This one deserves a bit of background. In 1970 Creedence Clearwater Revival was on top of the world, and deservedly so. The quartet from El Cerrito, California had amassed an impressive run of hit singles; at least eight had charted between 1968 and ‘69. And while founding member and rhythm guitarist Tom Fogerty would leave the group in 1971, at this point in the band’s history they were still going strong as a studio force and a live act. They toured overseas, playing gigs that included one at London’s fabled Albert Hall (the venue referenced in the Beatles’ “A Day in the Life”).
Fast forward to 1981. Nearly a decade after CCR split, there was still plenty of interest in the band. Again: deservedly so. Fittingly enough, that year Fantasy Records released a previously-unheard live recording titled The Royal Albert Concert. Trouble was, the recording was in fact a hometown gig, capturing Creedence at Oakland Coliseum in January 1970. Still, the record sold a half million copies by ‘86, and twice that by the mid 1990s.
When Fantasy realized its mistake, the record was repackaged and re-titled The Concert. But that left one small matter unsolved: what of the actual Royal Albert Hall concert? It was known that the performance was captured on tape. So where was it?
Fast forward yet again, this time to present day. The recording has been found, and as fate would have it, the show wasn’t just recorded: it was filmed, too. Bob Smeaton, director of the Beatles Anthology project back in the ‘90s, has put together a finished concert film, CCR at the Royal Albert Hall. And Giles Martin – yes, son of George Martin, and the man behind many of the recent Beatles archival/restoration projects – worked his magic on the audio.
The album is due out mid-September, but seeing as CCR earned its label of the Great American Singles Band, an advance 45 rpm 7” single was released in June. (I’m just getting to it now.) The single’s a-side is “Travelin’ Band,” a live reading of the group’s 12th single; at the time of the Royal Albert show, the song was reaching #8 on the British chart (at home it rose to the #2 spot).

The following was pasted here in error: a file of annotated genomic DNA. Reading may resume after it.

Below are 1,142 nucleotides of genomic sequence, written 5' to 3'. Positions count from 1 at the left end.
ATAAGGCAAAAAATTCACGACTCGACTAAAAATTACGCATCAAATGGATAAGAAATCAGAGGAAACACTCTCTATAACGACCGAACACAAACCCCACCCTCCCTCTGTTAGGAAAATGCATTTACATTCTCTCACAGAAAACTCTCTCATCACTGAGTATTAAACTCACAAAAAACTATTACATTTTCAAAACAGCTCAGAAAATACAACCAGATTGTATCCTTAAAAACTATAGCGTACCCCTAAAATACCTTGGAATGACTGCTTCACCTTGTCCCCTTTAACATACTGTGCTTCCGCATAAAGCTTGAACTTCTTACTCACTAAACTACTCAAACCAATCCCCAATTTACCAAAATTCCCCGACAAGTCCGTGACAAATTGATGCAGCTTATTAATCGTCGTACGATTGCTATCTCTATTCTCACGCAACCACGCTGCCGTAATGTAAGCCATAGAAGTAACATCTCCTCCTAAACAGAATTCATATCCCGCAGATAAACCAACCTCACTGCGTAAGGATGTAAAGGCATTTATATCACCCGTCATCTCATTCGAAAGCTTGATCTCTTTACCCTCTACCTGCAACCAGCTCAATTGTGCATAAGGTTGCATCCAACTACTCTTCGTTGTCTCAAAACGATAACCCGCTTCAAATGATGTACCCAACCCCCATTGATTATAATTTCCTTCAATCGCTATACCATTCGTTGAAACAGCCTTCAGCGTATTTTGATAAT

CCR was never a jam band, though they certainly had the chops to be one. So while the studio version of “Travelin’ Band” runs 2:08, the live performance captured on the single is 2:09. If you loved how Creedence sounded on the records, you’d love’ em onstage the same way.
Perhaps not to give too much away on the advance single, Fantasy has (some might say perversely so) placed a live recording from The Royal Albert Concert – which, as I’ve explained, is no such thing – on the B-side. Still, “Who’ll Stop the Rain” is a great song in any form, and it was the a-side of the “Travelin’ Band” single back in 1970. The live version runs nearly ten seconds longer than its studio counterpart. Strangely enough, the song did not find its way into the actual April 14, 1970 Royal Albert Hall set list.
The 45 comes housed in a colorful and sturdy picture sleeve, and the record reproduces the vintage Fantasy label. It’s a lovely souvenir, and a nice tease/placeholder until next month when we finally get to hear the actual concert.
Read much, much more about CCR here.